Looking at Photoshop as a real world example of a CPU-intensive process we can take Macworld's recent benchmark results. In the Photoshop test a 2.53 GHz Penryn takes 48 seconds and a 2.4 GHz Arrandale takes 43 seconds. If we adjust for clock speed that makes the newer CPU 18% faster.
    Macworld MacBook Pro benchmark results

    Returning to the original question, a 1.2GHz Core i is going to be slower than a 2.13 GHz Core 2 Duo. The C2D has a 78% clock speed advantage. Yes, it is throttled somewhat and the Arrandale CPU can use Turbo Boost, but neither of these things are going to close such a large gap.
     
  15. macrumors regular

    #15
    AMD isn't currently competitive in mobile CPUs, especially low voltage ones. That may change in 2011 with the arrival of Llano, but that's a long way off. If Apple are considering AMD CPUs I'd expect it to be for cheaper desktops. AMD will sell you a quad core Phenom for under $100.

    I don't think we'll see 10 hours in the next Air, but longer battery life should be possible. Apple claims 10 hours for the 13" MacBook Pro on a 63.5 watt-hour battery. The current Air has a 40 watt-hour battery. So the Air's 40 Wh battery ought to be able to deliver 6-6.5 hours on the same basis if a new model uses similar internals to the 13" MBP. Given the Air should have a more efficient CPU, 7 hours shouldn't be out of the question.

    In order to achieve 10 hours life, the Air's battery would likely have to be almost 60 Wh. I don't think this is compatible with the size/weight of the Air.
     
  16. macrumors 6502a

    #16
    Something has to give, to make up for more space. Apple doesn't go backwards making mobile devices thicker than before.

    Even of the battery were super optimised to get 6 solid hours, it's paultry compared to apple's own standards of advertising 10 hours (new MBP 13" and iPad).
     
  17. macrumors 601

    #17
    They've done that only twice in my memory: October 2005 PowerBooks and March 2009 iMacs (which was a CPU update but a really tiny one). For both updates I have the feeling that Apple was backed into a corner (PowerBooks with no G5 and a stagnant G4, iMacs with no faster mobile dual-core CPUs) and did what they could. Note that the next updates in both cases were larger than normal (MacBook Pro, quad-core Core i5/i7).

    If the upcoming revision to the MacBook Air uses the same CPUs, I don't think Apple will be content and so I think they will try to give a large bump the next update. Concerning the AMD rumor, 20 W dual-core Llano or 30 W dual-core/quad-core Llano looks good for 2011.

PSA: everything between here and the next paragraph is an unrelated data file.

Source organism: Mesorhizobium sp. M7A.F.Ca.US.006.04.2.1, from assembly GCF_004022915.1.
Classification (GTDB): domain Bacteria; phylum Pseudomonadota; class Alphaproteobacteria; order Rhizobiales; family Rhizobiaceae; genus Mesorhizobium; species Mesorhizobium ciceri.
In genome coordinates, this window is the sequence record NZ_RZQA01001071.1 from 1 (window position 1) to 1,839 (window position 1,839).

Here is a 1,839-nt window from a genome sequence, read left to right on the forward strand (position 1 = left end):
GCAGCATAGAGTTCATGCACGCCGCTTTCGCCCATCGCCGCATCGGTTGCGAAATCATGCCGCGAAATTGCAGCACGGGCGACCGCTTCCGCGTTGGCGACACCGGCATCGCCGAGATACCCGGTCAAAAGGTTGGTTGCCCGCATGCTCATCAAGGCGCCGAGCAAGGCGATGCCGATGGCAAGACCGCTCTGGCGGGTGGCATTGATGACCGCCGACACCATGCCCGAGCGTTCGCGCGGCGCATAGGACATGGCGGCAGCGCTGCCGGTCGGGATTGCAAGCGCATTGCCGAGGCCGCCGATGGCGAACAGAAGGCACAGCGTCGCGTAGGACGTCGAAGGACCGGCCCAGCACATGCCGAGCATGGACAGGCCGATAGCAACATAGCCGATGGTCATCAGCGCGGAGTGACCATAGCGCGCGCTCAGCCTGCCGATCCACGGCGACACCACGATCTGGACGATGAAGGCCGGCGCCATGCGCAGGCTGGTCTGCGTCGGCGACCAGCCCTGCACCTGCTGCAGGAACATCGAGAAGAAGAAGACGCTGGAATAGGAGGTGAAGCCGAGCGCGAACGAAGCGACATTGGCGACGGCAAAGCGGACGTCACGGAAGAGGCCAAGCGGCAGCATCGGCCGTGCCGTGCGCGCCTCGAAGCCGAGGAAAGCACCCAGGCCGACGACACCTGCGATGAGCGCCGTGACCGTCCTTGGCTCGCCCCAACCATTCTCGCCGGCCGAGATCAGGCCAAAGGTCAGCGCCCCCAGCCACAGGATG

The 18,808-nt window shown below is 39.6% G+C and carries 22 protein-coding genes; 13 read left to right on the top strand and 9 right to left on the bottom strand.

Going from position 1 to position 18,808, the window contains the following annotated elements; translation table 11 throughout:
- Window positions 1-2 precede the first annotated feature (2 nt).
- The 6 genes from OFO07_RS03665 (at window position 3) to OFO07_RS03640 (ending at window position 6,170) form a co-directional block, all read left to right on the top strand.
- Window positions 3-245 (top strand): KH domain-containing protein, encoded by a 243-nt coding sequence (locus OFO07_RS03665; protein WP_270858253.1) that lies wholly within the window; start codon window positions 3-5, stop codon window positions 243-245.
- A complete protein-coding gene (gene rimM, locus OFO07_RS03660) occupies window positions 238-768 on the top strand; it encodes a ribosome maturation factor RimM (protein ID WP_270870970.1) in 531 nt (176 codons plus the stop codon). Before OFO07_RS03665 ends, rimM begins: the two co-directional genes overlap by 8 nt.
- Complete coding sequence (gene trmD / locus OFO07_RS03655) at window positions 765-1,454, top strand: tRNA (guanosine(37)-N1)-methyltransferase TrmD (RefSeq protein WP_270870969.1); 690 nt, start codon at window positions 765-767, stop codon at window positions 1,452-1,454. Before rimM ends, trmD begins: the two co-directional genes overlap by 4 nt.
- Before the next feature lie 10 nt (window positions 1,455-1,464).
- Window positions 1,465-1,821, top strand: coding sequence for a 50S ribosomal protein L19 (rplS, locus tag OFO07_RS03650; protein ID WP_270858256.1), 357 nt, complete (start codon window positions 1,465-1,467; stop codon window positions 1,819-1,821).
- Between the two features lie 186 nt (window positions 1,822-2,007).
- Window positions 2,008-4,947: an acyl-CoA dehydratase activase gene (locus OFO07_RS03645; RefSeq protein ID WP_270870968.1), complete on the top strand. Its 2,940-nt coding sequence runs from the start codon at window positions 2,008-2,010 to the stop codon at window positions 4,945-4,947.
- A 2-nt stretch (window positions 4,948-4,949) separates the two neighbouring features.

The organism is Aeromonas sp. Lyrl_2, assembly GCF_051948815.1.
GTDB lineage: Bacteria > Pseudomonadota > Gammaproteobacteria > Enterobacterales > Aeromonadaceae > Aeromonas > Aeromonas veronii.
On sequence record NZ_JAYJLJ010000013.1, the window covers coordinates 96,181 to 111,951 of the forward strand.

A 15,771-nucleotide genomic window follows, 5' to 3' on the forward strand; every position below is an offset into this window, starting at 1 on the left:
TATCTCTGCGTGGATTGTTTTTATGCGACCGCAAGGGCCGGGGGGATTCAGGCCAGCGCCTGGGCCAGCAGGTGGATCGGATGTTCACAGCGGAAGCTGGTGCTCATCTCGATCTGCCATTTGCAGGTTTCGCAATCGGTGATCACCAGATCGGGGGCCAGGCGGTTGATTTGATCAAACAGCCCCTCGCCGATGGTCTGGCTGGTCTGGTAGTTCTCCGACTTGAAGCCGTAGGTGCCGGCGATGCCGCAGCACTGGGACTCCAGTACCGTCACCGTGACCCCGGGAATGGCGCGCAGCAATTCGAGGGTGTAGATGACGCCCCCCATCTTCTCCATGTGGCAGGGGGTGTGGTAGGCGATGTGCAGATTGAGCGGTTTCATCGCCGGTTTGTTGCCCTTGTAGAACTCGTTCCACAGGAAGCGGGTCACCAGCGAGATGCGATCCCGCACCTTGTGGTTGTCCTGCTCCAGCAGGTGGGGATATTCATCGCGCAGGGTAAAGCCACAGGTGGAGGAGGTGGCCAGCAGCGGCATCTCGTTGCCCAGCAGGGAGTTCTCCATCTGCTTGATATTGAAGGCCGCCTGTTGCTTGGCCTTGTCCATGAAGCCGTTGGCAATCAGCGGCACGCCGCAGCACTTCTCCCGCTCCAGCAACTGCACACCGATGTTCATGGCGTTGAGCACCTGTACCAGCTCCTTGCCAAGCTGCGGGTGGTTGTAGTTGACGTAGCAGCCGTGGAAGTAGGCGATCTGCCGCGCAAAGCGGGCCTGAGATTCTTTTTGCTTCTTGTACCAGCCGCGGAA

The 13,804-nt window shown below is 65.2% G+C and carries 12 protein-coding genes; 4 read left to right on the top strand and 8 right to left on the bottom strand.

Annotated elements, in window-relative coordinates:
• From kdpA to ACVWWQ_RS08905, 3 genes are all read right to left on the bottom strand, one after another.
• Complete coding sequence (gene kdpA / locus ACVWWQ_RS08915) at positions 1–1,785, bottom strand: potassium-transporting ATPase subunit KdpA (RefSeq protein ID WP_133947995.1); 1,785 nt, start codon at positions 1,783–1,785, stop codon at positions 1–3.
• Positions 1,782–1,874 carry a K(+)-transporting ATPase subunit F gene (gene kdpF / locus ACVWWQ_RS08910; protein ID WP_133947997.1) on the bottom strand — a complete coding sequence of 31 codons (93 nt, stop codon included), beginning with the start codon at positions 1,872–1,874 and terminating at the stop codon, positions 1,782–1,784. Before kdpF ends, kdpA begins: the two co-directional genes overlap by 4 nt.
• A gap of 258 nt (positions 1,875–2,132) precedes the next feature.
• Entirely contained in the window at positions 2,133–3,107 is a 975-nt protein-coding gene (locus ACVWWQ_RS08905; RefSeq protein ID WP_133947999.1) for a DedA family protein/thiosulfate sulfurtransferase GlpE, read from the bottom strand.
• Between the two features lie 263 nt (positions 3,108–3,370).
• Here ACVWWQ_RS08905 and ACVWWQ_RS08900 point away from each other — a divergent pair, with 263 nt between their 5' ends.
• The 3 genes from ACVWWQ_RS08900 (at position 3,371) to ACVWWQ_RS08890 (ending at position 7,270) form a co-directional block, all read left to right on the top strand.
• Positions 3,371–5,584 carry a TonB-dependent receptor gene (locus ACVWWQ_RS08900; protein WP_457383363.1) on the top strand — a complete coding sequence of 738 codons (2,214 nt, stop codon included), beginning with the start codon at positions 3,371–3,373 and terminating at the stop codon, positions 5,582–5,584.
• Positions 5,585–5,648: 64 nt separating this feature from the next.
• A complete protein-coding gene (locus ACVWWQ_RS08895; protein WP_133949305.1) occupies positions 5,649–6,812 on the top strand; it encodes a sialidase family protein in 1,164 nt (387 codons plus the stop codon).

18. macrumors 601

    Scottsdale

    #18
    No, Intel isn't going to make another SL9x00 Core 2 Duo. Intel has a roadmap showing no more C2D CPU advancements and complete stoppage of the C2D production at the end of 2010. I think we will get the SL9600 in the high-end MBA and Apple will give us up to a 30% clock speed/performance advantage by de-throttling the CPU. You realize that the MBA's CPU is currently throttled? Apple doesn't have to change the CPU to give us more performance gains. In addition, a 30% advantage is better per clock speed as an upgrade to Arrandale. As long as it's faster to the end user, we will love the gains. The marketing factor is there as 30% faster will be how Apple markets it. I don't see any way Apple goes to an ultra low voltage SU C2D CPU. Maybe in Arrandale if Apple wanted to give it a dedicated graphics card. When Apple cannot select to include an integrated chipset/GPU with the Intel CPU it will be more likely to need to save TDP with the CPU to add a dedicated GPU. Apple isn't going to get many upgrade buyers by moving from a 2.13 GHz CPU to a 1.6 or worse yet 1.2 GHz Arrandale. The marketing improvements are most important. People will be ecstatic with a little CPU boost, little GPU boost, 4 GB of RAM or more, and a bigger SSD!!! Apple doesn't have to do a lot with this update other than do no harm. Harm seems to be an ultra low voltage CPU in terms of performance and loss of the idea of performance by going backwards in clock speed.

    In 2011, when Apple cannot fall back on a C2D CPU, it will have to choose an Intel C2D successor, either another Intel CPU or an AMD CPU, or even something else (probably further off from an ARM Cortex A9 - but in the long run an SoC model could find its way into Macs - especially an Apple branded CPU in Macs). With the AMD rumors, and the ATI advantages and potential for a complete system, Intel may have just screwed itself by denying the Nvidia chipset/GPU license to move forward. Intel was so hellbent on getting the chipset/GPU business back with its CPUs, like it lost from Apple, that Intel may have just cost itself ALL of Apple's business. Not just losing out on the GPU/chipset but by losing out on every CPU too. I imagine Nvidia lost its license due to Intel wanting to be inside of Apple's Macs with GPU/chipsets. What a mistake if the end result is Apple leaving the Intel for AMD... making Intel lose more than just the GPU/chipset but also the most grand CPU loss too. I believe there is a lot of value in branding just to be inside of the Mac. That is a lot of business/money. The "bully" often loses the big picture when trying to get business back by not competing but by forcing out competitors. I would certainly welcome a new MBA with an AMD CPU and more importantly an ATI graphics system! I certainly hope Apple is seeing something in AMD's roadmap that shows an improvement in the entire system's performance - meaning it includes the ATI graphics potentials with the CPU to gain the biggest advantages by switching away from Intel. Although, certainly any ATI advantage is gigantic over the GMA IGP included with Intel CPUs.